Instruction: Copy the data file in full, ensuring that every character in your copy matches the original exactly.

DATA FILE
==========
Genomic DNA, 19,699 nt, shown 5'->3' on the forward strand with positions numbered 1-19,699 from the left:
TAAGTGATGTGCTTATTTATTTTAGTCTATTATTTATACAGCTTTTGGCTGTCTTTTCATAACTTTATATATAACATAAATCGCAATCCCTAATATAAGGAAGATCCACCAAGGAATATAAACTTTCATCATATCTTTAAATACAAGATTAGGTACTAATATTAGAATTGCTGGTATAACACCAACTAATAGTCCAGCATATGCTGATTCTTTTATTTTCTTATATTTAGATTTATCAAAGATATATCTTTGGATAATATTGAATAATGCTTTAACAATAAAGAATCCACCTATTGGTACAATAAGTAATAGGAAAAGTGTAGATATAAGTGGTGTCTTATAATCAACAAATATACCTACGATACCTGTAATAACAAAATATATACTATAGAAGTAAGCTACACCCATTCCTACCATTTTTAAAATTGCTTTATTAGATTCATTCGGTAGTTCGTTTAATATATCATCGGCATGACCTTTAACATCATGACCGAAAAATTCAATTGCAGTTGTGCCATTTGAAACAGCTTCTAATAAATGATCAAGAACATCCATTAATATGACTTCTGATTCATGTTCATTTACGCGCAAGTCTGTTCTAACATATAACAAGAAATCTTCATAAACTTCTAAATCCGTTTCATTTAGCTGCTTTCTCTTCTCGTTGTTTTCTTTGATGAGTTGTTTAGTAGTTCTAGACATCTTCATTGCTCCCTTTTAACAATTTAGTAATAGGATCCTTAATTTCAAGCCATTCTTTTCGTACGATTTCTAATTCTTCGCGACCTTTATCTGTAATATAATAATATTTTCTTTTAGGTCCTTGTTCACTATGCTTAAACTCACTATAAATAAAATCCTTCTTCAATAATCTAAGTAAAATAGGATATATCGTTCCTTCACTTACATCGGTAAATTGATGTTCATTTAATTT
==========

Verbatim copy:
Genomic DNA, 19,699 nt, shown 5'->3' on the forward strand with positions numbered 1-19,699 from the left:
TAAGTGATGTGCTTATTTATTTTAGTCTATTATTTATACAGCTTTTGGCTGTCTTTTCATAACTTTATATATAACATAAATCGCAATCCCTAATATAAGGAAGATCCACCAAGGAATATAAACTTTCATCATATCTTTAAATACAAGATTAGGTACTAATATTAGAATTGCTGGTATAACACCAACTAATAGTCCAGCATATGCTGATTCTTTTATTTTCTTATATTTAGATTTATCAAAGATATATCTTTGGATAATATTGAATAATGCTTTAACAATAAAGAATCCACCTATTGGTACAATAAGTAATAGGAAAAGTGTAGATATAAGTGGTGTCTTATAATCAACAAATATACCTACGATACCTGTAATAACAAAATATATACTATAGAAGTAAGCTACACCCATTCCTACCATTTTTAAAATTGCTTTATTAGATTCATTCGGTAGTTCGTTTAATATATCATCGGCATGACCTTTAACATCATGACCGAAAAATTCAATTGCAGTTGTGCCATTTGAAACAGCTTCTAATAAATGATCAAGAACATCCATTAATATGACTTCTGATTCATGTTCATTTACGCGCAAGTCTGTTCTAACATATAACAAGAAATCTTCATAAACTTCTAAATCCGTTTCATTTAGCTGCTTTCTCTTCTCGTTGTTTTCTTTGATGAGTTGTTTAGTAGTTCTAGACATCTTCATTGCTCCCTTTTAACAATTTAGTAATAGGATCCTTAATTTCAAGCCATTCTTTTCGTACGATTTCTAATTCTTCGCGACCTTTATCTGTAATATAATAATATTTTCTTTTAGGTCCTTGTTCACTATGCTTAAACTCACTATAAATAAAATCCTTCTTCAATAATCTAAGTAAAATAGGATATATCGTTCCTTCACTTACATCGGTAAATTGATGTTCATTTAATTT